El Sardinero, Santander. Home of Los Verdiblancos; one of the founding clubs of Spain’s La Liga. Established in 1913, Racing Santander are one of Spain’s oldest clubs. Joining La Liga as the 10th founder – having beaten Valencia, Real Betis and Sevilla to the honour – the club’s performances have failed to find any true consistency. Santander have finished as high as 2nd in La Liga ( 1930/31), but have never won the title.
Despite a lack of top-level silverware, Racing Santander boast some interesting records. In 1935/36 they become the first club to beat both Real Madrid and Barcelona home and away in the league. They were the first club in Spain to wear a shirt sponsor, agreeing a deal with Teka in 1981.
Santander have yo-yo’d between the top two divisions in Spain for many years. But in the mid-2010’s, following a 2011 takeover by Indian tycoon Ahsan Ali Syed, Racing Santander ploughed headfirst into turmoil.
The takeover had been full of promise. Syed arrived promising big signings, a big future, and – eventually – competing in Europe! But the dream quickly turned into a nightmare. Syed was under investigation by Interpol for fraud, and he disappeared into the ether, leaving the club floundering, with no leadership and no direction.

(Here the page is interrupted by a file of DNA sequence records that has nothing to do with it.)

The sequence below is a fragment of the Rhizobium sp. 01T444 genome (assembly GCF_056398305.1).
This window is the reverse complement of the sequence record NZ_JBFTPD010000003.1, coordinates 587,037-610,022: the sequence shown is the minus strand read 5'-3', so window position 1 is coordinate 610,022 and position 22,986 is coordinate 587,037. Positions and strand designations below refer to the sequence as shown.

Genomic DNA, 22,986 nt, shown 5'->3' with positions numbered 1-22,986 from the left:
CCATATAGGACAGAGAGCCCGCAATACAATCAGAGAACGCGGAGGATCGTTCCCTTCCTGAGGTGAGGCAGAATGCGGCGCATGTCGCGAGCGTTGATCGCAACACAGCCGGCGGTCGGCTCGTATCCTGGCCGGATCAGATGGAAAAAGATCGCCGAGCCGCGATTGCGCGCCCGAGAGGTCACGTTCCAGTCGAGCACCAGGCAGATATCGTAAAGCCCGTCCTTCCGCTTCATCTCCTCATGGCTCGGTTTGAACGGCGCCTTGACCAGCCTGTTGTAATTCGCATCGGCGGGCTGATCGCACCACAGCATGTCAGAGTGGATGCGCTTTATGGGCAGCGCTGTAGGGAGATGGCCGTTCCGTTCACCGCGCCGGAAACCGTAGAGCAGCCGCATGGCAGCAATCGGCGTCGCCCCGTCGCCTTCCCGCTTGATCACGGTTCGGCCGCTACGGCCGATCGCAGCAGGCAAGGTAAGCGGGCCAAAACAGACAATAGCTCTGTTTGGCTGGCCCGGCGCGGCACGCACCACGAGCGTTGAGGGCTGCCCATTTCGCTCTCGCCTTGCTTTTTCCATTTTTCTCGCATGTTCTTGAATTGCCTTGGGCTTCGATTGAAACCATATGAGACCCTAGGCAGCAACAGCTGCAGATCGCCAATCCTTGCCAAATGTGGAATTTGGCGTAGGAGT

3 different managers in the 2011/12 season preceded a double relegation and left the club battling internal and economic crises, with fans eventually storming the stadium during a cup game. January 2014 saw the team refuse to play in a cup game, resulting in their manager losing his job, and being replaced by former player Juan Antonio Sanudo.
Sanudo somewhat turned things around, winning the Segunda B group, and gaining promotion via the playoff in the 2013/14 season. However, the success was short-lived. Los Verdiblancos were relegated once again the following season. 2018/19 saw another promotion into the second division (then called La Liga 1|2|3), followed by (yep) another relegation.
And that is where we join the Racing Santander story.
A club with no top-flight success to speak of, and only one European appearance in their long history, Los Verdiblancos offer an opportunity to rebuild one of Spain’s most historic clubs into a true force both Domestically and on the Continent.
With current debt of around £8m, budget control and clever squad building will be key, as we aim to grow and build our way back through Spain’s league system. Personally, I aim to put the focus on building a brand of football, and investing in youth to grow the club over the years.